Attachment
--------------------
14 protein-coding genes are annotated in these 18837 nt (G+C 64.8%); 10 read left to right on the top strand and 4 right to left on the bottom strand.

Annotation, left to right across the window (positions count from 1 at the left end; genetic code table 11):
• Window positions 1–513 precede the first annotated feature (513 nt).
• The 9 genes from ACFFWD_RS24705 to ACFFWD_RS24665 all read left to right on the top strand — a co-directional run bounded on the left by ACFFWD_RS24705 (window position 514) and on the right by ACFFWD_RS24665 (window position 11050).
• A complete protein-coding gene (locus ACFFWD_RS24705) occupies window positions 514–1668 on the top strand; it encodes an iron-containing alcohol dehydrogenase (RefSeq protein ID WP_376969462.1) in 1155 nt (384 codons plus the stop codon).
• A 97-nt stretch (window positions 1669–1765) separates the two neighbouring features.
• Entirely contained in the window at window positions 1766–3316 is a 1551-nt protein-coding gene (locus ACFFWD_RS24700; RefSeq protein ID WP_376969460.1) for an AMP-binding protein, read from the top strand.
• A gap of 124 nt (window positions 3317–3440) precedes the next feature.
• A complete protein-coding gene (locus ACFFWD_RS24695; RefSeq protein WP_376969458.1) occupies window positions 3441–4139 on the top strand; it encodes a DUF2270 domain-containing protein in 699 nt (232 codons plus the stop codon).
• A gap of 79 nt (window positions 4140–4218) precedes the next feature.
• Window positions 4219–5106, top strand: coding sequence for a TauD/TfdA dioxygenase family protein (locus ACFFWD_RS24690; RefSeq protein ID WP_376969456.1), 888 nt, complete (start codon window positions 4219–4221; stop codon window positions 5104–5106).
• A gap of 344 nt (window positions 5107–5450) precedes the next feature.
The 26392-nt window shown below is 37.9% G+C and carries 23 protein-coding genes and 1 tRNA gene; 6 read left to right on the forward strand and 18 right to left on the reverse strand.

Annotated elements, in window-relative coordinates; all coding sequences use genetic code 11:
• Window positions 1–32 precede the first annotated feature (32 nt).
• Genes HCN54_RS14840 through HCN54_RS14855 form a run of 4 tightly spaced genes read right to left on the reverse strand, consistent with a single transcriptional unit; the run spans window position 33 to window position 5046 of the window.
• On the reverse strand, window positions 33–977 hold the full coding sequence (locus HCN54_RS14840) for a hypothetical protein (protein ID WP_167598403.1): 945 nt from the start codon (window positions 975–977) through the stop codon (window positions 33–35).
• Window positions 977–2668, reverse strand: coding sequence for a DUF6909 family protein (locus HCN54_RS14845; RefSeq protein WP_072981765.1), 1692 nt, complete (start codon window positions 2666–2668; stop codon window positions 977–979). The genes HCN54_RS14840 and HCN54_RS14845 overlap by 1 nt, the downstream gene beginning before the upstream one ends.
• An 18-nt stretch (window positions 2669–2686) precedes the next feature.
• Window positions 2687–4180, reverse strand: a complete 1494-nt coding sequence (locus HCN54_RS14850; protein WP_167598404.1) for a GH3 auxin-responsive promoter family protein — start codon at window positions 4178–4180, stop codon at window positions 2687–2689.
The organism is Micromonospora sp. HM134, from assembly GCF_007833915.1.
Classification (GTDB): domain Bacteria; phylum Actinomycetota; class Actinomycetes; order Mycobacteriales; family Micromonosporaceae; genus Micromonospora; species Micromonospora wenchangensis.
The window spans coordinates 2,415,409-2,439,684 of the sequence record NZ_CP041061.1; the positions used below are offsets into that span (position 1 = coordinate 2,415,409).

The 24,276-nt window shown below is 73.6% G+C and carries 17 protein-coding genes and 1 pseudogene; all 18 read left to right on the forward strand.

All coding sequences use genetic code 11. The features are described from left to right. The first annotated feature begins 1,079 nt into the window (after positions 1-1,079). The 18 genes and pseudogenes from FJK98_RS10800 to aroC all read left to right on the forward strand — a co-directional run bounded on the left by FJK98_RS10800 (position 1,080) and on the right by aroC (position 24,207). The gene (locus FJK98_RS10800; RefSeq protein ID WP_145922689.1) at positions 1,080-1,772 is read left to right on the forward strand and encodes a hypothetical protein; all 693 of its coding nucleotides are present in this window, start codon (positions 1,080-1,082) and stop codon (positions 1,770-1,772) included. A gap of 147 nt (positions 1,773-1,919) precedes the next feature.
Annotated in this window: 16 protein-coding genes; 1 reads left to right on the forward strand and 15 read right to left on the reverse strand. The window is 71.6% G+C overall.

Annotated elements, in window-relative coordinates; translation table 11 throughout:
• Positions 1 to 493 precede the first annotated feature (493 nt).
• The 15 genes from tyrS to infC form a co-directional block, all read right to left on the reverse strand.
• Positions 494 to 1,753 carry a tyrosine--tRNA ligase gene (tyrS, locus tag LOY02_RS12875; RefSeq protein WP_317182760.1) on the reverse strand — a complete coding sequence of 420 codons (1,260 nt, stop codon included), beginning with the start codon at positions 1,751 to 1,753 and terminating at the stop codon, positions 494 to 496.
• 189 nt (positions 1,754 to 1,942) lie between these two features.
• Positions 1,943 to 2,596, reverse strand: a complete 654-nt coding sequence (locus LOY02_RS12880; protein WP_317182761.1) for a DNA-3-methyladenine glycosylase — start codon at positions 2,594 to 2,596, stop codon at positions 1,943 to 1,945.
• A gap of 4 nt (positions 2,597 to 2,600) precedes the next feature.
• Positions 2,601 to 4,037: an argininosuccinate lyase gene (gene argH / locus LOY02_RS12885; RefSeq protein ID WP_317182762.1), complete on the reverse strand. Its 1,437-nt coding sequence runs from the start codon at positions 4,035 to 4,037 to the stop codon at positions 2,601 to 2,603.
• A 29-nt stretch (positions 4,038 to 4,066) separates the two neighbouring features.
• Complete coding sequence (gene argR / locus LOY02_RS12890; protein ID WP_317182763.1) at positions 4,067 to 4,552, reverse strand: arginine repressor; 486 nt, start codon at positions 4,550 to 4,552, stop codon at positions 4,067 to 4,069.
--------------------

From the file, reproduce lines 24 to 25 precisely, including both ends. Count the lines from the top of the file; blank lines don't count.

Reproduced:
The 24,276-nt window shown below is 73.6% G+C and carries 17 protein-coding genes and 1 pseudogene; all 18 read left to right on the forward strand.

All coding sequences use genetic code 11. The features are described from left to right. The first annotated feature begins 1,079 nt into the window (after positions 1-1,079). The 18 genes and pseudogenes from FJK98_RS10800 to aroC all read left to right on the forward strand — a co-directional run bounded on the left by FJK98_RS10800 (position 1,080) and on the right by aroC (position 24,207). The gene (locus FJK98_RS10800; RefSeq protein ID WP_145922689.1) at positions 1,080-1,772 is read left to right on the forward strand and encodes a hypothetical protein; all 693 of its coding nucleotides are present in this window, start codon (positions 1,080-1,082) and stop codon (positions 1,770-1,772) included. A gap of 147 nt (positions 1,773-1,919) precedes the next feature.